Have fun!

If you’re waiting for the next lesson, sign up to my special mailing list in the sidebar or follow me on facebook!

Update: Click here for lesson 4

 

Readers Who Completed the Challenge!

Kevin Stockard

 

Manjistha Rawat

Lesson 3: Going From 2D to 3D Read More »

Lesson 2: Learn to See Things Differently

How to draw what you see RFAFirstly, I’d like to thank everyone who left feedback and commented on the course so far. Thank you for your support! I really appreciate your feedback and look forward to working with all of you toward your goals!

If you’re committing to this course, I hope you share your progress with me – it’s the most rewarding part of what I do :) If you check out my Facebook page, you’ll notice that I’ve posted my homework assignment for lesson #1 already. You can also see other readers’ artwork posted there as well.

In this lesson, you will learn several things:

  • How to draw faster! (individual objects and entire scenes)
  • How to make your drawing look closer to reality
  • How to draw objects and people that are more structurally sound

 

Do your drawings look similar to the one below?

This is an example of how I used to draw when I first started out. I would trace the object with my eyes while translating what I saw to the paper immediately without really thinking about the rest of the object. It’s even more exaggerated when drawing complicated subjects.

If you’re like me, the reason why our drawings are so distorted is because we’re so focused on a single area instead of looking at the big picture. This is called tunnel vision.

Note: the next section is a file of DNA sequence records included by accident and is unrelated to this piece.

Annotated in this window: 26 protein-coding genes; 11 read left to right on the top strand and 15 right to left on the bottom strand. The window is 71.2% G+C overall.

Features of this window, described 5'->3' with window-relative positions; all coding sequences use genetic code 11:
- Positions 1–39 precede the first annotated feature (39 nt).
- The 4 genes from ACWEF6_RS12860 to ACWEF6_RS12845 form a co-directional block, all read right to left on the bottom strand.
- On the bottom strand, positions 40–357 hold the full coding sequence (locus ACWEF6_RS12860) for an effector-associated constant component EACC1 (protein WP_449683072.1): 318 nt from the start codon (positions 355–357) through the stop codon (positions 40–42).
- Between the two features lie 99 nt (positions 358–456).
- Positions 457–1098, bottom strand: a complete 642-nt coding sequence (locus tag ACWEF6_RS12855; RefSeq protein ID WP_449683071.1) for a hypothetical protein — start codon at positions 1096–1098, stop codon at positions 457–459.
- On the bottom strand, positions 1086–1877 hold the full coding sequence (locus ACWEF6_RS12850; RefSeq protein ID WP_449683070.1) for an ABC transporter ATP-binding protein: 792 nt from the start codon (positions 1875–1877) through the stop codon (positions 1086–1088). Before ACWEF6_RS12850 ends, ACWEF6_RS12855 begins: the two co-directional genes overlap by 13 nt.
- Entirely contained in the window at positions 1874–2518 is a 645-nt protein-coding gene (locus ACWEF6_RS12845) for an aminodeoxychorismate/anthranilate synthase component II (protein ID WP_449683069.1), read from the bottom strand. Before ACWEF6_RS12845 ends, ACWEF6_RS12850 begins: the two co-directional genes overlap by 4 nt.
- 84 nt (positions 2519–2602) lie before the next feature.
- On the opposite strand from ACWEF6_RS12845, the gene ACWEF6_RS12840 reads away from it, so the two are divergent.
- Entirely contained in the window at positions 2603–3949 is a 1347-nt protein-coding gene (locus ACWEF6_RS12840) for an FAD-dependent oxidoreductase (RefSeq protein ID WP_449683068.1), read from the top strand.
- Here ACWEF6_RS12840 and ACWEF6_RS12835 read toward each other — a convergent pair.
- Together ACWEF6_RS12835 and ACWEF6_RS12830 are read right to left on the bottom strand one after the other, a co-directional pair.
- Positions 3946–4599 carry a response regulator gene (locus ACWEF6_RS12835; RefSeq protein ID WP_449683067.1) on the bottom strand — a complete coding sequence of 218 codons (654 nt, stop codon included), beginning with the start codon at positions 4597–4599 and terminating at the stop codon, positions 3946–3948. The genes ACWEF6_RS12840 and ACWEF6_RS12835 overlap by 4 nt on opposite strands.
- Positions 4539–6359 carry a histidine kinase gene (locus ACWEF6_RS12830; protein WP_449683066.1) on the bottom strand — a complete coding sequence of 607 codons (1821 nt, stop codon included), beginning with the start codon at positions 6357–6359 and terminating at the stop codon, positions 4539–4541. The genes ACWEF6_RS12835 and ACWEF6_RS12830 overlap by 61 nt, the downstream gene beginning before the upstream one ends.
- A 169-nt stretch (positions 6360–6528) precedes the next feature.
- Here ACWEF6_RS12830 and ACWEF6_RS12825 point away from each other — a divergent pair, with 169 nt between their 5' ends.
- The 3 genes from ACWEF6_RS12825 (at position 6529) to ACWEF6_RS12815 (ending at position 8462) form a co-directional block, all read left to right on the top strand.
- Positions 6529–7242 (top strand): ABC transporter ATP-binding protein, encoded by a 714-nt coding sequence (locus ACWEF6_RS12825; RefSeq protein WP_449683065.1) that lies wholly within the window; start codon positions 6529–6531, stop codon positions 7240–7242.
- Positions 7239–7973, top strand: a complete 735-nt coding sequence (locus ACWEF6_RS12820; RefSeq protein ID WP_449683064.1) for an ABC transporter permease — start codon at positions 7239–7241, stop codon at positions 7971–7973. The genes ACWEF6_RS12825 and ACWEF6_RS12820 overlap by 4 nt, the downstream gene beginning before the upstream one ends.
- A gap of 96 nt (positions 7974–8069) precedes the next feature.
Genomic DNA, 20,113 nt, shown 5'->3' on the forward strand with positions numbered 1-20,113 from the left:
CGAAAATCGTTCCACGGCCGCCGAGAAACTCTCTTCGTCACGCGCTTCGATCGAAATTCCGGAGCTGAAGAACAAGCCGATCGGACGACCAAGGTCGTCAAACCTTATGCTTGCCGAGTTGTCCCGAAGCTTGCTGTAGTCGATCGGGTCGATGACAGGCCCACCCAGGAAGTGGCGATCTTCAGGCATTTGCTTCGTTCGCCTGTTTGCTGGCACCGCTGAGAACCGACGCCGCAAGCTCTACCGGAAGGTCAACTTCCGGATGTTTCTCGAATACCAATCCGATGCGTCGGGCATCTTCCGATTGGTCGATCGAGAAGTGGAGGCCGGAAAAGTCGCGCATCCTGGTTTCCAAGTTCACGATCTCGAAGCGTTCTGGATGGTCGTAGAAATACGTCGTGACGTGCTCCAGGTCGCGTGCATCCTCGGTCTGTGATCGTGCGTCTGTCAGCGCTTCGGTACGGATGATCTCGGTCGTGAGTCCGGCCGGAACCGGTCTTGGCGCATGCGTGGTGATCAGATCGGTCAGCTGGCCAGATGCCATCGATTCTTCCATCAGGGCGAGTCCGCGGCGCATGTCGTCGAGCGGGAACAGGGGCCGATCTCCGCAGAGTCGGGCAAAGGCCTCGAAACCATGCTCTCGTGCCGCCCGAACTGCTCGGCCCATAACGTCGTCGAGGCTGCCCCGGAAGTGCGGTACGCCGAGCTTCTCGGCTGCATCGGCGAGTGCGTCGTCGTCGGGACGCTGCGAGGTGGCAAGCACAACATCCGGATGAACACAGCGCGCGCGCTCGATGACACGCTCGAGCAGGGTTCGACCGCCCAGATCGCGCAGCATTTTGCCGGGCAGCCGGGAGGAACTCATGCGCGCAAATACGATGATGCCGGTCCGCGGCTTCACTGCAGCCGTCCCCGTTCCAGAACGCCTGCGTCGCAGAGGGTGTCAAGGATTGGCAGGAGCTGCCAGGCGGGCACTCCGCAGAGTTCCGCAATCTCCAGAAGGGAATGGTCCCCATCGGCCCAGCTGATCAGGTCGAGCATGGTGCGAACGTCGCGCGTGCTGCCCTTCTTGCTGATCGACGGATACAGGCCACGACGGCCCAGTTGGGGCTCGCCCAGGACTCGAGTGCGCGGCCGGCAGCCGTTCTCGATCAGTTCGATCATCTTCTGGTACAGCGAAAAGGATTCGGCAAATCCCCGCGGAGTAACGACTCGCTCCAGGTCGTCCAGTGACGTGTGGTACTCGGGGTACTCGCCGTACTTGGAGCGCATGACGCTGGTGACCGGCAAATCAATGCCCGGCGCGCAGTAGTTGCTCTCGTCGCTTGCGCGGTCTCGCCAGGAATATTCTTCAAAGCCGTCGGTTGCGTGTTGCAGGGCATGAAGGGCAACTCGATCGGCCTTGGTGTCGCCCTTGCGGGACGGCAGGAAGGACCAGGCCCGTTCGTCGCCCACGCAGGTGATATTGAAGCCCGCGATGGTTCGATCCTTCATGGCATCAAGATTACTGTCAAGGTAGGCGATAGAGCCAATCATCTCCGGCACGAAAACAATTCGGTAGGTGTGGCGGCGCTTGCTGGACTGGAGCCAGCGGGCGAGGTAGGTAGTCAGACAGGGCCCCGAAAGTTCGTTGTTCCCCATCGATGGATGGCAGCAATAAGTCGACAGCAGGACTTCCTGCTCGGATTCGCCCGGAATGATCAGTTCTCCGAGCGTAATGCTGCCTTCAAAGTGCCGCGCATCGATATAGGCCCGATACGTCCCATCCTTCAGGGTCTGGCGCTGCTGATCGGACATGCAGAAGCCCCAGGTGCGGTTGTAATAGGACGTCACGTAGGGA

This tutorial takes you a step back, shifting your focus away from the details, allowing you to see the world differently, which will change the way you draw for the better.

 

Breaking the World Down into Simple Shapes

Everything we see around us can be broken down into a series of simple shapes.

Whether it be an individual object or an entire scene, you can break it down in your mind with a little concentration.

 

Let’s hop into a quick example!

What are the shapes that make up this pepper mill?How to break objects down into simple shapes RFA

For me, it’s 1 circle, 2 ovals, 2 rectangles and a trapezoid. It might be different for you.

Let’s arrange these shapes into a pepper mill resembling the one above:

Wait, that doesn’t look right does it?

That’s because I skipped over a very important step! The overall shape of the object!

Take a step back, squint your eyes until the details fade away and tell me the one shape you see that could represent the pepper mill’s general form.

Breaking Down Objects into simple shapes stage 1